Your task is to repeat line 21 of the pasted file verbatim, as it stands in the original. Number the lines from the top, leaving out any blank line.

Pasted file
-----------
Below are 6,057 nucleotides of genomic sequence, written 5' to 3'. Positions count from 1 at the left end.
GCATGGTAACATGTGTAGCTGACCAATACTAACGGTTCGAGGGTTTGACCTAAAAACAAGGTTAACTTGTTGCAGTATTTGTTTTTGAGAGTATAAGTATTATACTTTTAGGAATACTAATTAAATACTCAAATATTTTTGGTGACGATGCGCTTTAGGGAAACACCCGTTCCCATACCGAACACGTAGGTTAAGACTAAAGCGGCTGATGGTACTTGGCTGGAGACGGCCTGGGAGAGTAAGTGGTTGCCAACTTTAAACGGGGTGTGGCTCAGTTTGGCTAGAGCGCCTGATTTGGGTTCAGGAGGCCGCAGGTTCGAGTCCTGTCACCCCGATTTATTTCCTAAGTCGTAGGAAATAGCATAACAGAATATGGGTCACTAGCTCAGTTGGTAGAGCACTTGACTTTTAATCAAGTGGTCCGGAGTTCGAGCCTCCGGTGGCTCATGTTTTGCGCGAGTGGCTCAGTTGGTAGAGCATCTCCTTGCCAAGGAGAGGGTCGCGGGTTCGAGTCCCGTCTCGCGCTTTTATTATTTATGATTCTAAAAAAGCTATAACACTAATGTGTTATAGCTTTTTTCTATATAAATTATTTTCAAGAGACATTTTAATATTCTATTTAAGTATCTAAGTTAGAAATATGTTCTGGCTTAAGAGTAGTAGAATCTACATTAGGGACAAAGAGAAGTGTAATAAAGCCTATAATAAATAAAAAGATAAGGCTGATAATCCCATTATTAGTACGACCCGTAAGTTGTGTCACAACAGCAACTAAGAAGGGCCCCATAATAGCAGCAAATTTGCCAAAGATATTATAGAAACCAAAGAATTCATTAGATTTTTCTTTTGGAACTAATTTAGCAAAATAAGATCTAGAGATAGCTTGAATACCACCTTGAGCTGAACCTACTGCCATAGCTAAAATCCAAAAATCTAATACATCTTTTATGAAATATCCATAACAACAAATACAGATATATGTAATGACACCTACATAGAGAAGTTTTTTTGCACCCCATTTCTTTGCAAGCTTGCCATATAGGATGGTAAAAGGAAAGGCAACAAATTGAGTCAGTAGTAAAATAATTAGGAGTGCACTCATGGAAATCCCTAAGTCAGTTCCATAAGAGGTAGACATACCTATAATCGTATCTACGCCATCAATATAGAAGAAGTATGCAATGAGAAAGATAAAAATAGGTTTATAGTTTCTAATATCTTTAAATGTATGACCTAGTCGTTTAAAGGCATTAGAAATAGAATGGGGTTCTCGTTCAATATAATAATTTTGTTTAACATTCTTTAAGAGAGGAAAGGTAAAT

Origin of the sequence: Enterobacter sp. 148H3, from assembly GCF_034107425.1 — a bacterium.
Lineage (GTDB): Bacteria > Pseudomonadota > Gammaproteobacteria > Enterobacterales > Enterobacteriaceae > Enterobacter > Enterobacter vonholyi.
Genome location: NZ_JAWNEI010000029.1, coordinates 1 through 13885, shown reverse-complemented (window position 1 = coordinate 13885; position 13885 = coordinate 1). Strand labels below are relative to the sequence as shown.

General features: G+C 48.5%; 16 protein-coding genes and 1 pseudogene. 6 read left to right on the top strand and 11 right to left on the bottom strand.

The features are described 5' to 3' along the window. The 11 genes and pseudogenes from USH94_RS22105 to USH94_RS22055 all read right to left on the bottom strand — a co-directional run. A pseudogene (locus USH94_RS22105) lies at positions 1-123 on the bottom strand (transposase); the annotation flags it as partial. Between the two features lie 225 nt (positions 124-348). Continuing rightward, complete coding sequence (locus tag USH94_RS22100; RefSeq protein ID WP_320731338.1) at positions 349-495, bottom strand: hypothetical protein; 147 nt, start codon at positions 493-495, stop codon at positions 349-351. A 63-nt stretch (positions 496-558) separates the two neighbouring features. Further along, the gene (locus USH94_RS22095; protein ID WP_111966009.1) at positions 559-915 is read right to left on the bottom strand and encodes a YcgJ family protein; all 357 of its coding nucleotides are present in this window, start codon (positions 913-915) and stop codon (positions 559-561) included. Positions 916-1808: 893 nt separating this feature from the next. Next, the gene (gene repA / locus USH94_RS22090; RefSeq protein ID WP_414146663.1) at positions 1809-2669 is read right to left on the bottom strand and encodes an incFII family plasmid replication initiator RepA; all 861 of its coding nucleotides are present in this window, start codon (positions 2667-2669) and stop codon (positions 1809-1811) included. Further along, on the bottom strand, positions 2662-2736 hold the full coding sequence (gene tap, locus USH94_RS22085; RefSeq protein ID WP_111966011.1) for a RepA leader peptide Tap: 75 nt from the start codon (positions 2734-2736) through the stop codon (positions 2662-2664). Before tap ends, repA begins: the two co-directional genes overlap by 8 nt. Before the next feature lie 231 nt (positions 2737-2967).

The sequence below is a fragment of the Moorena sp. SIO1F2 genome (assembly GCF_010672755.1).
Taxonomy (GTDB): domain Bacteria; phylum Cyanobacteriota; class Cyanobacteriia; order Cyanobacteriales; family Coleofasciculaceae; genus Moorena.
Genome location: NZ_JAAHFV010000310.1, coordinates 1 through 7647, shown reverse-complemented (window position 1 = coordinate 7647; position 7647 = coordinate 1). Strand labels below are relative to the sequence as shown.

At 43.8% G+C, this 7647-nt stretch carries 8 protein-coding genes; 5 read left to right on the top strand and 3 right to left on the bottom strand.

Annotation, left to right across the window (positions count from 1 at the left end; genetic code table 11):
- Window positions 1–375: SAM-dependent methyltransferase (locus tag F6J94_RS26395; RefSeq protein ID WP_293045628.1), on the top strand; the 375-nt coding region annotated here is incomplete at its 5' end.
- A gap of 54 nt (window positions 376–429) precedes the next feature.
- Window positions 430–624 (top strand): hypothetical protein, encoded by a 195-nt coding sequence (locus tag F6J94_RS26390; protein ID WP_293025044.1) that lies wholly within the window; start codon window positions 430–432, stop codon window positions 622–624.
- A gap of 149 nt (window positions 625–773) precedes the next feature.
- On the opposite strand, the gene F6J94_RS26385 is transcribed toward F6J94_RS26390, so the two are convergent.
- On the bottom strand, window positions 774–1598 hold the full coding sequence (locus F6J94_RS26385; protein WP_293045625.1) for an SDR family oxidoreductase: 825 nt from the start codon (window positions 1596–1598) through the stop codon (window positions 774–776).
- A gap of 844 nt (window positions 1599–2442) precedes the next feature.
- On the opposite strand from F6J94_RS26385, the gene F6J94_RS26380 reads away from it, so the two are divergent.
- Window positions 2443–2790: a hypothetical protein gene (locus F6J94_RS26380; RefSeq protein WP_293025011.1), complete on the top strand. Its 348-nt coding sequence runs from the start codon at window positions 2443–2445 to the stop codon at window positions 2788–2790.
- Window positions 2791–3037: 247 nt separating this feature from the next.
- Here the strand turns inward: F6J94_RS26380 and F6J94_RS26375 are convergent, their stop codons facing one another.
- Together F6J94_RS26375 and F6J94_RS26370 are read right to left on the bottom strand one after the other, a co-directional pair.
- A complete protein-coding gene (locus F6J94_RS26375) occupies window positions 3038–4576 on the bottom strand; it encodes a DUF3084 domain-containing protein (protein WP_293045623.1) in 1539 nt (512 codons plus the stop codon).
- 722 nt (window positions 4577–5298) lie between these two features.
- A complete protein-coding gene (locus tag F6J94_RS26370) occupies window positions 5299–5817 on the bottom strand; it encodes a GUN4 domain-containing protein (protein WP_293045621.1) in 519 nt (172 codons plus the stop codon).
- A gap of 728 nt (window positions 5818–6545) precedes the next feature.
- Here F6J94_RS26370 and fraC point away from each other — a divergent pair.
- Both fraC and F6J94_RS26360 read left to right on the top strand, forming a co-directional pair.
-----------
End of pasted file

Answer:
- Window positions 2443–2790: a hypothetical protein gene (locus F6J94_RS26380; RefSeq protein WP_293025011.1), complete on the top strand. Its 348-nt coding sequence runs from the start codon at window positions 2443–2445 to the stop codon at window positions 2788–2790.